Honors Thesis Spotlight: Splintering Off: Catalonia’s Search for Sovereignty

In 2017, the Catalonia region of Spain held a referendum for independence where 2.26 million people flocked to the polls to vote on the region’s secession from Spain. Catalonia’s bold campaign for autonomy sparked a country-wide debate and garnered international attention. The Spanish Central government declared the referendum illegal, thereby nullifying the Catalonian Declaration of Independence on the grounds of Constitutional infringement. Despite the rejection, citizen support for the Catalan independence movement continues to rise. In 2019, a public opinion poll showed 48.4% of respondents favored an independent Catalan state—a drastic increase from 14% in 2006. To better understand the increased support for self-governance, this research examines how the relationship between citizen’s political affiliation, economic opinions, and regional identities impact their support for independence.

         Previous literature pertaining to Catalonia cites regional identity as the prevailing reason for seeking Catalan independence. As a result, citizens who self-identify as Catalan are more likely to advocate for independence than those who identify themselves as Spanish. Some research suggests that regional identity alone may not be enough for succession. Independence research highlights that the economic grievances of a wealthier region can motivate complete secession from the state. Economically better off groups can become disgruntled when forced to sustain poorer regions. This dynamic can be observed in the case of Catalonia. Economic appeals, in conjunction with regional identity, can be used to legitimize independence movements, among other factors. Group affiliations, like political parties, can also influence the decision-making of citizens. Much of the literature specific to Catalonia fails to consider how these other factors along with regional identity work to influence secessionist movements. It is an important contribution to the literature on Catalonia to consider how these characteristics work together to produce the phenomenon that is happening in the region.

         The multimethod thesis gathers data assessing the correlation between different personal characteristics and a citizen’s support of the independence movement. Quantitative characteristics in this study include partisanship, economic beliefs, and personal identity; qualitative characteristics include opinions of Spanish citizens on the independence movement. These opinions are sourced through in-person interviews with forty Spanish citizens from various regions. The primary quantitative data used in the research is sourced from The Political Opinion Barometer of Generalitat de Catalunya of 2019.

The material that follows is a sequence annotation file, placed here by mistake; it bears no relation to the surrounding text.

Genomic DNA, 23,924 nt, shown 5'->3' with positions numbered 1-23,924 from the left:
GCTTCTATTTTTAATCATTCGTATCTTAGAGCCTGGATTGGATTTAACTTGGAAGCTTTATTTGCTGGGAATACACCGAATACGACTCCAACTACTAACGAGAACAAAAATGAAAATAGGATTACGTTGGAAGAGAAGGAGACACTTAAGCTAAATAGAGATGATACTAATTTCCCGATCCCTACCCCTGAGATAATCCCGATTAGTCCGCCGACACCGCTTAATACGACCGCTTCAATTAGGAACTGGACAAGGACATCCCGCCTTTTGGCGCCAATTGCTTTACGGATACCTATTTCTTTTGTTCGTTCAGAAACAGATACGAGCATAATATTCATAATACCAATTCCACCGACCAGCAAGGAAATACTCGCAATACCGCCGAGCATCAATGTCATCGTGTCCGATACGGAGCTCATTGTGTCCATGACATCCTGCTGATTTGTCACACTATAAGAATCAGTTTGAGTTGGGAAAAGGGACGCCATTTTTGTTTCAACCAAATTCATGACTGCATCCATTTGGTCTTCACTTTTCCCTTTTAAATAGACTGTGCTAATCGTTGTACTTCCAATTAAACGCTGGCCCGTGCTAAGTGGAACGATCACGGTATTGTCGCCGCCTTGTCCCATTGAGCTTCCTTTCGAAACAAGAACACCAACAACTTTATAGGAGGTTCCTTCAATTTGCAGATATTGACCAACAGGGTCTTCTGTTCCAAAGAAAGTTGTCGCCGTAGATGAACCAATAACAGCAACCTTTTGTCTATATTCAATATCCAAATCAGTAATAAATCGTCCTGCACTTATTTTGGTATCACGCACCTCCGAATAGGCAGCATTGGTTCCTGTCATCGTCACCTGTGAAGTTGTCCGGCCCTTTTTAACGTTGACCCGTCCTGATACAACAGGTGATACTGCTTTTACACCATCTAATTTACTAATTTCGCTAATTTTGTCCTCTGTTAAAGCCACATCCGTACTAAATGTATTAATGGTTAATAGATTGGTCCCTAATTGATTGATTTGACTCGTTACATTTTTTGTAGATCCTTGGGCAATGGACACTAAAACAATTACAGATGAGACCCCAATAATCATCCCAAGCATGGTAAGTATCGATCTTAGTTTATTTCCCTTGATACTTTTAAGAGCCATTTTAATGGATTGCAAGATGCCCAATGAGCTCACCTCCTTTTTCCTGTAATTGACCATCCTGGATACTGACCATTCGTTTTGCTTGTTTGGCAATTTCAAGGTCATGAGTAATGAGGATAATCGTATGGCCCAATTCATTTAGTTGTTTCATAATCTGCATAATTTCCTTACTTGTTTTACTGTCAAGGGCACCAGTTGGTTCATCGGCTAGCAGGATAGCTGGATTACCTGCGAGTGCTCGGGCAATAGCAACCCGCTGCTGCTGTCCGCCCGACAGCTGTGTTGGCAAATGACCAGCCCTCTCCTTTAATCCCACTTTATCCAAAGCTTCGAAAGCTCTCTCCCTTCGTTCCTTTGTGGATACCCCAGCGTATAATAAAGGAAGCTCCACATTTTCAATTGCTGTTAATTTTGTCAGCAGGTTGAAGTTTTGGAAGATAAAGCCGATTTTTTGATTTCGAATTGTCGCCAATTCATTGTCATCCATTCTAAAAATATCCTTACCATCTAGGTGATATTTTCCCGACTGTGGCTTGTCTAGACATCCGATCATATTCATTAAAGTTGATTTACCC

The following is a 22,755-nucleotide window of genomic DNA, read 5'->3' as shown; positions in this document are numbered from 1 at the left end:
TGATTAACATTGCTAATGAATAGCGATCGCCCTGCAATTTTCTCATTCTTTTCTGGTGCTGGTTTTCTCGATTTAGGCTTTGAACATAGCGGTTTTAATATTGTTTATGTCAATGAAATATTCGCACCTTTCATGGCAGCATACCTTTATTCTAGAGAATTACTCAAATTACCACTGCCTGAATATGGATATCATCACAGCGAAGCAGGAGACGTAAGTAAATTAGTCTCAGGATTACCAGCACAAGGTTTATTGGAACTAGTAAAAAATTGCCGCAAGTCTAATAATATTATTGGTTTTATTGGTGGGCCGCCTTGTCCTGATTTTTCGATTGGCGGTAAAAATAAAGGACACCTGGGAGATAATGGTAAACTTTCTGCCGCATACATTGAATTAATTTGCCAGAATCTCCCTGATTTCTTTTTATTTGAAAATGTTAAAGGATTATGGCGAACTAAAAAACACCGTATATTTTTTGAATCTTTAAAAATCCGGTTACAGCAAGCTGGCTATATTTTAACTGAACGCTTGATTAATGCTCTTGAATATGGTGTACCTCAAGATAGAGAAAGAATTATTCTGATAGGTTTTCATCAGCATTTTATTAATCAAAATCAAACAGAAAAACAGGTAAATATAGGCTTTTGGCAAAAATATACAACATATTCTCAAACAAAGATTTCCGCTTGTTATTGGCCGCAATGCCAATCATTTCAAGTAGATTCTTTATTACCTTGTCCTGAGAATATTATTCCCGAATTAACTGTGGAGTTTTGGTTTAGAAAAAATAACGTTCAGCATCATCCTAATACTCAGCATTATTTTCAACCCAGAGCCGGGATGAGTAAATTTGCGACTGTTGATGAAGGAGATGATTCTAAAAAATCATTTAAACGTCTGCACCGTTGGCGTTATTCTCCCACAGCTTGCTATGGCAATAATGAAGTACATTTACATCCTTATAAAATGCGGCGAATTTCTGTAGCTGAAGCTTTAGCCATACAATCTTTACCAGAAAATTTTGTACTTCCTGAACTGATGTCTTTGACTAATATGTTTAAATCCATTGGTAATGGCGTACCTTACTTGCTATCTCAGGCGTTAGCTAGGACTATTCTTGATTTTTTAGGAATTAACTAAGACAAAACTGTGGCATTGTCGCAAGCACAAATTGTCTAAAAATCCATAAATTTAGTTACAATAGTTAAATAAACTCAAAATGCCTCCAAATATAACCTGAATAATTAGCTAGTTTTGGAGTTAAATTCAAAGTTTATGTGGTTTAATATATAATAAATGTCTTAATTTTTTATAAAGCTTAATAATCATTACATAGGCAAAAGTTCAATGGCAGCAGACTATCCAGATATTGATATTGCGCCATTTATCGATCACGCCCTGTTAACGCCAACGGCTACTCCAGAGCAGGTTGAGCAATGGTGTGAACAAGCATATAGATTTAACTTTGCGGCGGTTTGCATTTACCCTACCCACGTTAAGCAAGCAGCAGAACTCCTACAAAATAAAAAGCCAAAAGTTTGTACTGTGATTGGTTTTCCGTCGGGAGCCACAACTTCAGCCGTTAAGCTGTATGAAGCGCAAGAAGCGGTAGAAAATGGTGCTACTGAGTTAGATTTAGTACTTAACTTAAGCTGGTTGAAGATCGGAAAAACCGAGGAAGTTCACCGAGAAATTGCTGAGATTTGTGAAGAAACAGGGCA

Results from the quantitative data find that economic opinions, partisanship, and regional identities were all significant in relation to support for Catalan self-governance. The health of the economy impacted opinions as well; as the perception of the Spanish economy worsened, the support for independence increased. Political preferences are also significant. Respondents who align themselves with pro-independence political parties are more likely to support the independence movement. Finally, data supports the expectation that citizens who identify as Catalan rather than Spanish are significantly more likely to support a fully autonomous Catalonia. Despite clear unrest in the country, the interviews reveal enduring confidence in the democratic system to negotiate a solution for the issues concerning Catalan autonomy. Most respondents remain hopeful for an official referendum vote or alternate agreement between the central government and Catalonia. 

Ultimately, the future of Catalonia remains unclear. The region remains fueled by a strong regional identity, divergent interests, and complex politics. The independence movement appears to be here to stay until a sufficient agreement between Catalonia and the central government is made.

Sabrina Mato is a graduate of Florida State University with a degree in International Affairs and Political Science. This post was based on Sabrina’s honors thesis, written by COSSPP Blog Intern Dara Begley. You can learn more about Sabrina here. You can learn more about this project here.

Source for featured image: https://www.linkedin.com/in/sabrina-mato

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